A letter from a puppy raiser –
A couple of years ago, my family and I were at Baylor football game, one of the things we like to do each fall. At halftime, Canine Companions for Independence made a presentation which included several pairs of Canine Companions graduates with their human partners. It also featured Judge Kinkeade holding up the cutest lab puppy. We were so touched to see the faces of those who had received a Canine Companions dog. That was it, I looked at my husband, he looked at me, we wanted to be a part of this organization! We started the puppy raising application process that day!
We are a busy household with two pre-teen daughters, whose lives are full of school, sports and other extracurricular activities. In addition, we have a pet dog and a friendly, but independent, cat. As we watch our girls grow, we see their desire to volunteer, to give back to the world, and to help others who may be less fortunate than they are. There are canned food drives, Girl Scout cookie sales and requests for sweaters, coats, used sports equipment, etc. I hope it goes without saying – we wholeheartedly support all of these efforts. Still, we wondered if there was a way for our girls to experience giving in a way that would be tangible. We wanted them to see, feel, experience and teach. Raising a puppy is something they contribute to each day. From feeding him as part of their chores to walking him around the block to working with him on his commands.
Naturally, we worried about raising and loving a puppy for a year and a half, treating that puppy as our own, and then returning him back to Canine Companions. Many people express their reluctance to puppy raise because of that, and I completely understand. But when I hear that reluctance, I encourage them to attend just one graduation ceremony. The stories, the lives and the smiles of the recipients fill the void that giving up the puppy leaves. I am especially moved by seeing the children, some of whom struggle to communicate with people in the world, receive their assistance dogs. When seeing their dog, they suddenly brighten up, smile and wiggle with excitement.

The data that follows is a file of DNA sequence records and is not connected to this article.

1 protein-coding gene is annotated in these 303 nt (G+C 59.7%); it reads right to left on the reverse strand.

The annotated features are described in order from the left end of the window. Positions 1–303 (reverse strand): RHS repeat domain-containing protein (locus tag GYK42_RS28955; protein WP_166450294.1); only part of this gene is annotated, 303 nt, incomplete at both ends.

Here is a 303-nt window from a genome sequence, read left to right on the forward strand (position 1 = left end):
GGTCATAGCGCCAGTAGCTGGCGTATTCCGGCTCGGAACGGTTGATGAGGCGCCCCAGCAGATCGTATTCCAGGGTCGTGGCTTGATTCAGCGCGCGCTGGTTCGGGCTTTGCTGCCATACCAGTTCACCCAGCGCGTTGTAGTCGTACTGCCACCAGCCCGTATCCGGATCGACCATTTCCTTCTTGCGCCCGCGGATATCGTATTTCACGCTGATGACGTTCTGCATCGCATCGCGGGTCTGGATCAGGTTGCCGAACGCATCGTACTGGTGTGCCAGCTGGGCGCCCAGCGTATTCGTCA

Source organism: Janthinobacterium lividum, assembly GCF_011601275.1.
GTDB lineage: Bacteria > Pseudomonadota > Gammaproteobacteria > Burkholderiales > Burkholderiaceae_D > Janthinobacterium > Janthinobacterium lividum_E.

We turned in our first puppy just this past August. It was a very emotional day for us. In all honesty, our girls were very sad about leaving Albie there. So was I. Some people say it’s like taking your child to college, but I am not there yet. There were a lot of tears. But there was a lot of hope too. What will the future hold for Albie?
When he was a young puppy, I liked to whisper in his ear that he was born for amazing things. I’d look in those soulful eyes and tell him that again and again. I hope that Albie is fulfilling the wish that I had for him. I hope he will become someone’s everything — their trusted confidant, their gentle listener, their tireless worker, their source for unconditional love and their key to being a part of the world. And I am humbled and amazed to be part of his journey.